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Sports Commission Drops Ball
Group's leader quits, blasts Jerry Brown

Chip Johnson - SF Chronicle

Tuesday, November 14, 2000

(11-14) 04:00 PDT Oakland -- Now that the bidding war for the rights to host the 2005 Super Bowl is over, so is the gig for the man who carried Oakland's failed bid to NFL owners two weeks ago.

Zennie Abraham, president of the Oakland-Alameda County Sports Commission, the quasi-public agency that put together the bowl pitch, has resigned from his city job in frustration.

And he didn't help his chances for future employment with the city by smearing Mayor Jerry Brown on the way out.

Abraham, who was an economic adviser to former Mayor Elihu Harris, attacked Brown in an e-mail distributed to the commission's board of directors after the owners awarded the 2005 game to Jacksonville, Fla.

Abraham said Brown had problems relating to well-spoken young African American men, including himself. Although Brown accompanied him to Atlanta, Abraham was angered that the city didn't provide him with more financial support.

Well, his missive backfired.

At least three members of the commission's board -- including developer and longtime Brown backer Phil Tagami -- bailed out from the sinking ship soon after receiving Abraham's letter.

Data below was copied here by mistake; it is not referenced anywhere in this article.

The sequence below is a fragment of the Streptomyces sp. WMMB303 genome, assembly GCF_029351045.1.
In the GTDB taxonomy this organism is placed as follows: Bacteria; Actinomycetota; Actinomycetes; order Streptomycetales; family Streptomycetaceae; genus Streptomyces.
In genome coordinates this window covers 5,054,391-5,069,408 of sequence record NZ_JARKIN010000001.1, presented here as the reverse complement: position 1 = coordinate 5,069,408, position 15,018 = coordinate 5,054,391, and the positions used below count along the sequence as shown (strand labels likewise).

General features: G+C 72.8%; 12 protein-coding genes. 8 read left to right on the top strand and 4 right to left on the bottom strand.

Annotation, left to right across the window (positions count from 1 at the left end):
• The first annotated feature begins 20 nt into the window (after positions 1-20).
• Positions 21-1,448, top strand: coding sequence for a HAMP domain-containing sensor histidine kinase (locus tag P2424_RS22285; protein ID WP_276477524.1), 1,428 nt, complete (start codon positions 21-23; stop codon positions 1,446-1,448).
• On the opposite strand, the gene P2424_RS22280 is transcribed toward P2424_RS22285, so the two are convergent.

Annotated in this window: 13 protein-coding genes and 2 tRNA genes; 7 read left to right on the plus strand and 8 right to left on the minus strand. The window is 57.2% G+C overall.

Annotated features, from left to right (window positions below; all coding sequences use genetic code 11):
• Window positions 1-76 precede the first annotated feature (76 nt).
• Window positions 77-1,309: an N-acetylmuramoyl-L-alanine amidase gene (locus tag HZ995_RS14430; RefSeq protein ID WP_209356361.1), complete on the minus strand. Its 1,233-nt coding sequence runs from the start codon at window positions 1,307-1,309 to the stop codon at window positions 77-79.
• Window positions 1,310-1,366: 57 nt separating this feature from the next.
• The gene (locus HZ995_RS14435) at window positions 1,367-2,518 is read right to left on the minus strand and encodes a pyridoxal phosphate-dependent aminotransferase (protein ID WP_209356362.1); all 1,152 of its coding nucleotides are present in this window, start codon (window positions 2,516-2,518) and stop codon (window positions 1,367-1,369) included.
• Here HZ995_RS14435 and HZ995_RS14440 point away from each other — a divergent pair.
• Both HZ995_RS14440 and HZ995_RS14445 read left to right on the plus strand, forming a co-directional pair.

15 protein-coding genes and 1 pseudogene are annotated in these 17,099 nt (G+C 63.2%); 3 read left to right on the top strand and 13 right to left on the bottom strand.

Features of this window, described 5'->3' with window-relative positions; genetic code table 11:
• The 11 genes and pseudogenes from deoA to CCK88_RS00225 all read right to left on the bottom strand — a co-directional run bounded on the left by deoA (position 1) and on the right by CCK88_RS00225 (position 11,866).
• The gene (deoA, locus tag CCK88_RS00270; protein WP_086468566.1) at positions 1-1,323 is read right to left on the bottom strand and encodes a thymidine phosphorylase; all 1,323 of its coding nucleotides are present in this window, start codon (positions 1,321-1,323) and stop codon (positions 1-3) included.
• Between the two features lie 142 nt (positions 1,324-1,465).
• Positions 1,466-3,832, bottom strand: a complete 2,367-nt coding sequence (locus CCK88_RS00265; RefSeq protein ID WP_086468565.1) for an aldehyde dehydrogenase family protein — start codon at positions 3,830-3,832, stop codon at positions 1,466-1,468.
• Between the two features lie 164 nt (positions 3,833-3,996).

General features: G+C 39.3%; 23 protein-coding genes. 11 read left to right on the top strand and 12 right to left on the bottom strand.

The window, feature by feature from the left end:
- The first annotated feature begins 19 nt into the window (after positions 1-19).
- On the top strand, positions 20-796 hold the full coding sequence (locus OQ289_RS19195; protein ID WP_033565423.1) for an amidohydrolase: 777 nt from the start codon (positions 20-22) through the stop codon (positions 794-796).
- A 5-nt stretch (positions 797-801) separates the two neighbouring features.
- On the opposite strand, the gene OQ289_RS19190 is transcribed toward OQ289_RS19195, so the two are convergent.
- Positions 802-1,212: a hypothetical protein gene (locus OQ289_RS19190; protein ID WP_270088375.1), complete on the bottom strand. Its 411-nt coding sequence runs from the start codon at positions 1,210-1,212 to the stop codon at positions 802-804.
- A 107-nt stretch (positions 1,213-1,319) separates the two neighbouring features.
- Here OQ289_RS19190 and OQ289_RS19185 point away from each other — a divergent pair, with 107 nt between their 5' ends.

The East Bay never really had a chance for the Super Bowl bid, given the lackluster support from city government and local business and the long-running friction between the city and county and the Raiders over the team's lease to play in Network Associates Coliseum.

Still, Abraham apparently took the loss pretty hard.

A news release last week announcing his resignation was packed with complaints about the lack of clerical and financial support from the city. Among his complaints: The city didn't pay his airfare or hotel bills for trips he made leading up to the Atlanta bid.

"I had to do everything, from run the commission to answer the phones to make copies to negotiate contracts with the NFL to carrying 32 boxes of Palm Computers and Bid Books (for each of the team owners) down to a Fed Ex Truck that arrived late and in the pouring rain," he wrote.


The whole experience created some pretty bad feelings between Abraham and some city officials. Still, Abraham wants to continue his work with the commission, as a private businessman, setting his sights on bringing high- profile sporting events to Oakland.

Next on the commission's wish list are NCAA women's basketball and rowing tournaments for 2002, he said.

Let me see. A commission without a board, finances or any backing from the political or business community . . . .

If Abraham thought the city's Super Bowl bid lacked support, just wait until potential investors respond to this lead-pipe-cinch loser bet.

"I don't know what level of private funding will be available based on the new proposed activity," said a former board member.

Chip Johnson's column appears in The Chronicle on Tuesdays, Thursdays and Saturdays. He can be reached at (510) 433-5984, by e-mail at chjohnson@sfchronicle.com or by writing The Chronicle at 483 Ninth St., Suite 100, Oakland, CA 94607.

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